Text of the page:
free to put off any questions that you know will be covered in future
kindergarten classes, especially if it requires a long answer or demo.
- Do not force any dog into position – i.e., if a dog prefers to stand to be
massaged, that is fine.
- Everyone in the room should be calm during “body handling” time.
- When doing body handling:
- If pup allows a touch, praise quietly and you can even treat.
- If pup pulls away, don’t say anything, but figure out a way to thin slice
the movement so the pup will be accepting (i.e. – if pup pulls away
when handler wraps their whole hand around the pup’s paw, then
have handler just gently place their flat hand on top of the
paw…maybe the pup will be accepting of this and will not pull away,
allowing for praise and treat. Once you find an acceptance point, build
from there for that pup.).
YES Marker Word
Sometimes it can feel like a juggling act trying to manage the puppy, the leash, and
treats, especially out in a distracting environment. Using a short, consistent “marker
word” can help bridge the time between the dog’s good behavior and your ability to
deliver a treat. A good marker word is “Yes!,” because it is concise and easy to say
happily. If you consistently pair the word with the reward, the pup will understand
that he is correct the exact moment you verbally mark his behavior.
- There are three basic rules when using the “Yes” marker word:
If you say “Yes” as a marker word, you MUST give a treat reward – even if
your timing was off.
- “Yes” is NEVER used as a praise or reward word.
- ALWAYS use the marker word in this order: “Yes!” Treat
Reward Based Training: Using the “Yes” Marker Word
This month launches our series on Reward Based Training! We will be addressing
the importance of using Reward Based Training (RBT), how to use it correctly,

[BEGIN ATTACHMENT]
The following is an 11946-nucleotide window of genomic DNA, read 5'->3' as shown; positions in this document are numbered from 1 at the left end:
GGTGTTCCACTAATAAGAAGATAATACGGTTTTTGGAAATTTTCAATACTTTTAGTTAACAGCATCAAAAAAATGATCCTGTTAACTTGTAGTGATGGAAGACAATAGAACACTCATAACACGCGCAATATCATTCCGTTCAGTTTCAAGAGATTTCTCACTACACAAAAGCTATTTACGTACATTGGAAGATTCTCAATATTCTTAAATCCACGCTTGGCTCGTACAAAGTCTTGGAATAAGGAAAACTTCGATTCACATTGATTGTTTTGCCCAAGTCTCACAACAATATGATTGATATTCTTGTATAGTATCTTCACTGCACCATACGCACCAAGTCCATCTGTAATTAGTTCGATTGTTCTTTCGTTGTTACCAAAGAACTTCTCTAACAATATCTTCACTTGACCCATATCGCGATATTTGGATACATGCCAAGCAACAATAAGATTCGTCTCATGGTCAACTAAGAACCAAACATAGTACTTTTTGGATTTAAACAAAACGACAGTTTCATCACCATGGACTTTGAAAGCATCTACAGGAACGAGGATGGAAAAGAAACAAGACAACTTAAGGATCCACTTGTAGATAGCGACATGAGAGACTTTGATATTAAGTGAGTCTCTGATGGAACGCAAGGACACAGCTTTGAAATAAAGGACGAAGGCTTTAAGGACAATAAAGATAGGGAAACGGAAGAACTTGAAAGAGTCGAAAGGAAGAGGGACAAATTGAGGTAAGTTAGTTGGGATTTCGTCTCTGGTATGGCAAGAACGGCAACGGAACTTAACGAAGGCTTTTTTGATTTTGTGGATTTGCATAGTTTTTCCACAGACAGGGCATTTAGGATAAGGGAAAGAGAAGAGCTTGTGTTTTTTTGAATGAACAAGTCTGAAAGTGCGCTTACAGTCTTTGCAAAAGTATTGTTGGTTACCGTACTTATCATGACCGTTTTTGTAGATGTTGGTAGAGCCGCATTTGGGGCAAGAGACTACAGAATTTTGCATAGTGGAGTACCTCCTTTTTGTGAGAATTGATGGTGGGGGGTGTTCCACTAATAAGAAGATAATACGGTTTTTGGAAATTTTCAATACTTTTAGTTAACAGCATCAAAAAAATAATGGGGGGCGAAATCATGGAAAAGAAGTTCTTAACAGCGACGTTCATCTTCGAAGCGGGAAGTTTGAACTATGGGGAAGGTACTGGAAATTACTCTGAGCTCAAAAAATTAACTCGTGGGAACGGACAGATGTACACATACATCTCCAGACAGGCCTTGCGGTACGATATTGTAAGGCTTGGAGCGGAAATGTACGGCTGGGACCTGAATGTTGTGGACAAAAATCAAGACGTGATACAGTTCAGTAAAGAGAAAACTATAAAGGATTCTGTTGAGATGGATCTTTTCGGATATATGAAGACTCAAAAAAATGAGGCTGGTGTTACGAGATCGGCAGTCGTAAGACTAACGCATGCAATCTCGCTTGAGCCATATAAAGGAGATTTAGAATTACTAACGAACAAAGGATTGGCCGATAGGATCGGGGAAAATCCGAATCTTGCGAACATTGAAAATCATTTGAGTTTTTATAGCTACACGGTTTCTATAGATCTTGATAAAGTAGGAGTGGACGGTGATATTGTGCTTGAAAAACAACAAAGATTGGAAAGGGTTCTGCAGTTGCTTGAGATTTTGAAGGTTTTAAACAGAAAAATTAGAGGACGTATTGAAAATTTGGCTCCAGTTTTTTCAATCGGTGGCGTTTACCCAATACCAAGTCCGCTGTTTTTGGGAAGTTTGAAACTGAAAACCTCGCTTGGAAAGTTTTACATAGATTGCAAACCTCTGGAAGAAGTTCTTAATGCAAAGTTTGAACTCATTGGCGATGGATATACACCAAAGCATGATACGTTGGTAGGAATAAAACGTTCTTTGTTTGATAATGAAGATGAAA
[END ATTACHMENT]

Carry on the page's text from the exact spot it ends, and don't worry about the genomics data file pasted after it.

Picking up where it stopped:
breaking down different aspects of the training, and troubleshooting.
To have a good basis for RBT, raisers need to have an understanding on how to use
the “yes” marker word with their pups. A “marker word” is a simple word meant to
mark the precise moment of a dog’s behavior or choice. At Southeastern Guide Dogs,
we use the word “yes” as our marker word. The marker word indicates that a
reward is coming. If you are familiar with clicker training with animals, the marker
word is identical except we are using a word in place of the clicker sound. Think of
the word “yes” as though you are taking a camera snapshot of the moment the
When using the marker word, there are very specific rules for training your puppy.
If you fail to follow these rules, this can break down the meaning and effectiveness
of the word “yes.”
Rules for Training with “YES” Marker Word
- When marking a behavior your treat delivering hand must stay in a
passive position at your side. This means, NOT in your treat pouch,
reaching for the bag, or hiding from the puppy.
- If you say, “yes” as a marker word, you MUST give a treat reward – even
if your timing was off. In order to keep meaning to the word, a treat must follow every single time the word is used. If you use the word, but fail to give a treat reward, the dog will start to not trust that the word equals a reward and it will water down the meaning. This is almost a “Boy Who Cried Wolf” type of scenario. If you ask your dog for a “sit,” but he does a “down” and you make a mistake and say “yes,” you still need to give a treat reward…and be more careful of your timing the next go around!
- “Yes” is NEVER used as a praise or reward word. This is a very easy habit
to get into and difficult to change the way you use it, once you are in this
habit. Because of this, try not to be too hard on yourself if you accidentally